Waterborne UV coatings have come a long way. Is now the time to start upgrading your operations?

Though they started out on two separate paths, it turns out water-based coatings and ultraviolet curing technology go together like peanut butter and jelly—or in this case, science and sales. Since their introduction over 10 years ago, waterborne UV coatings have been quietly revolutionizing the wood and flooring industry.

Many companies have upgraded their operations to support waterborne UV coating production and meet increasing customer demand. While the terms "water-based" and "UV-curable coatings" might evoke their own respective lists of pros and cons, waterborne UV coatings seem to deliver the best of both worlds. They combine the eco-friendly properties of water-based formulas with the fast curing times offered by UV systems.

Many companies have caught on to the trend, vying to stay competitive as the market continues to evolve, while others are more resistant to the change. James Monroe, Market Segment Manager, Furniture and Floor Coatings at BASF, believes this hesitation has something to do with a preconceived notion of waterborne formulations.

Shaky start, bad rap

"Waterborne UV [coatings] have had a bad rap starting with their introduction," says Monroe, adding that people in the industry are used to a certain level of performance, appearance, and pricing. The doubt facing waterborne UV coatings may have something to do with a good, old-fashioned fear of change.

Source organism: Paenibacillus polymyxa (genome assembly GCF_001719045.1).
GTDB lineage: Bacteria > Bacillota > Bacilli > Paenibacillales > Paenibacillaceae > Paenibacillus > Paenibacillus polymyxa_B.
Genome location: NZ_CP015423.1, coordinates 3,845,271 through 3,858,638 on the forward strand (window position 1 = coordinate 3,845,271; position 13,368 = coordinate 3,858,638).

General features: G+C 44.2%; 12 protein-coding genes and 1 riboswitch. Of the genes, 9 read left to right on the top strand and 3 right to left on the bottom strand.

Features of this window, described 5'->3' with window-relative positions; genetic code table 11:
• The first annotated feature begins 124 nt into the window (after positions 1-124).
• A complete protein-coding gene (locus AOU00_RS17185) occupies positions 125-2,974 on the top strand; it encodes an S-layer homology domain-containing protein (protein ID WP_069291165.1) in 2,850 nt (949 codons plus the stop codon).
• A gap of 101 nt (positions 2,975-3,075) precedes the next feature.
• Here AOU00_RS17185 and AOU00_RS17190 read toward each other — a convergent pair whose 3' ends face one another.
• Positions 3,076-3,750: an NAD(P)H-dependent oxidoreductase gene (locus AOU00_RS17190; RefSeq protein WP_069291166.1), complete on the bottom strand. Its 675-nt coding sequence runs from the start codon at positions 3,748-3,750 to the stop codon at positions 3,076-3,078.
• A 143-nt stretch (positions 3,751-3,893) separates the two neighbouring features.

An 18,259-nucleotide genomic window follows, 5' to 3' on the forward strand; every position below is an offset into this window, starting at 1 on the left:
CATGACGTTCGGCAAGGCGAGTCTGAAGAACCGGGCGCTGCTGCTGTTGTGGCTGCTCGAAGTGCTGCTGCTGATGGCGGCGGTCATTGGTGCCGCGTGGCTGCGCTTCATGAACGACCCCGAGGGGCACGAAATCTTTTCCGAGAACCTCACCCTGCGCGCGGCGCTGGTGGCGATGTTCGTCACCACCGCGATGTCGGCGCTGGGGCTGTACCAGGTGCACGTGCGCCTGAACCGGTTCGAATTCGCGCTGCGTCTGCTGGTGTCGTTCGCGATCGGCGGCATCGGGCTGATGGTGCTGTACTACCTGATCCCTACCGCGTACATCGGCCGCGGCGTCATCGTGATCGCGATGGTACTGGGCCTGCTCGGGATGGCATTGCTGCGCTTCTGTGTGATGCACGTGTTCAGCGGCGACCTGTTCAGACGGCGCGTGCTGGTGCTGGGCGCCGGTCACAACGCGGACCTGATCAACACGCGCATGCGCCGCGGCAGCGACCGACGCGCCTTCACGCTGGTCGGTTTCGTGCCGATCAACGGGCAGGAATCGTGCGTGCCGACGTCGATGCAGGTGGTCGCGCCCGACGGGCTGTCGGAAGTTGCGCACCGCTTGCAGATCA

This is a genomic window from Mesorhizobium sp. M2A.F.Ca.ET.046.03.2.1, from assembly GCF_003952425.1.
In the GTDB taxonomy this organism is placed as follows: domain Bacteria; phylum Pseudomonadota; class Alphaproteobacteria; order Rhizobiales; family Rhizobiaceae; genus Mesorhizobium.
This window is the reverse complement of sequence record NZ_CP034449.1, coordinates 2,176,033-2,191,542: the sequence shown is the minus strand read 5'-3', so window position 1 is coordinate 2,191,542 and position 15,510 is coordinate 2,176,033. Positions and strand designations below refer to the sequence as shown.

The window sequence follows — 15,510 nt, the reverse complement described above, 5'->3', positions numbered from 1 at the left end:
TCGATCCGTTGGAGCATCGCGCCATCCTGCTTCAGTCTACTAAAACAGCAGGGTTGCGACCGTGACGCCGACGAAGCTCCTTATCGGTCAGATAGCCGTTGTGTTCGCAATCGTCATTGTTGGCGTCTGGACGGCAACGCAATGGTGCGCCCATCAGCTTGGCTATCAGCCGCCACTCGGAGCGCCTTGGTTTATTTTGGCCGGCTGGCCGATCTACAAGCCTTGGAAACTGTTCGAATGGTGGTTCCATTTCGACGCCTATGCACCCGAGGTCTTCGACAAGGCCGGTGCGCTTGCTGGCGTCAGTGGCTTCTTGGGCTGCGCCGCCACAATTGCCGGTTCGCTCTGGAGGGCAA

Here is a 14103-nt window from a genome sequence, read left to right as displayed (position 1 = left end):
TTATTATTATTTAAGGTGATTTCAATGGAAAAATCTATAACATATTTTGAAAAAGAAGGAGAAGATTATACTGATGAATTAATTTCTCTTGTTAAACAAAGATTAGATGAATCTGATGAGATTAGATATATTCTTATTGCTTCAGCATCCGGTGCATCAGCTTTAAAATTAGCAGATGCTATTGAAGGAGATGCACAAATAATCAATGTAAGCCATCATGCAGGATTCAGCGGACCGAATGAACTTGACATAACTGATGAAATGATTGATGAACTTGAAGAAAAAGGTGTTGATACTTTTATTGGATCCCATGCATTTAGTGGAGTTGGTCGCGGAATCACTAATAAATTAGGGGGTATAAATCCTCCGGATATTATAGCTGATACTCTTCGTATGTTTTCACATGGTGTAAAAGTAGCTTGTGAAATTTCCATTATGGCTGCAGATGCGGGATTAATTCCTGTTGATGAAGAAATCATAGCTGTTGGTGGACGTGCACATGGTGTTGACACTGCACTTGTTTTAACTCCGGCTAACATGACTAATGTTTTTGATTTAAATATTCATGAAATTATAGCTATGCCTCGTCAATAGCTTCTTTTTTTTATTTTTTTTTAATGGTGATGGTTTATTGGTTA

Waterborne UV may have earned another part of its shaky reputation from non-UV water-based formulas, which were not able to deliver consistent quality and performance when they were introduced over 20 years ago. Despite their false start, water-based formulations have undergone drastic improvements since their first appearance. Many of them have come to match the durability and appearance of traditional finishes.

No easy switch

Another source of hesitation could stem from the hefty capital investment, as well as the time and knowledge needed to equip a facility for waterborne UV curing. "You need to have some knowledge of the coatings and materials," says Monroe. While normal waterborne systems may not require much technical expertise, he explains, a switch to UV coatings involves a look at plant safety, assessments of the facilities, and more. Operations will need to shell out time and money for new equipment, employee training, and assessments to ensure facilities are conditioned for air movement, humidity, and other environmental factors. None of that can be done in a day, nor is it inexpensive.

Yet in spite of the shaky start and the challenges of making the switch, Monroe believes the wood and flooring industry has mostly embraced the change to waterborne UV. "Industry market reports support that [waterborne UV coatings] ... make up the largest growth area from a coating standpoint," he says. Case studies have reported great benefits to companies making the switch, following a few months to a year of re-equipping facilities, training employees, and developing new formulations.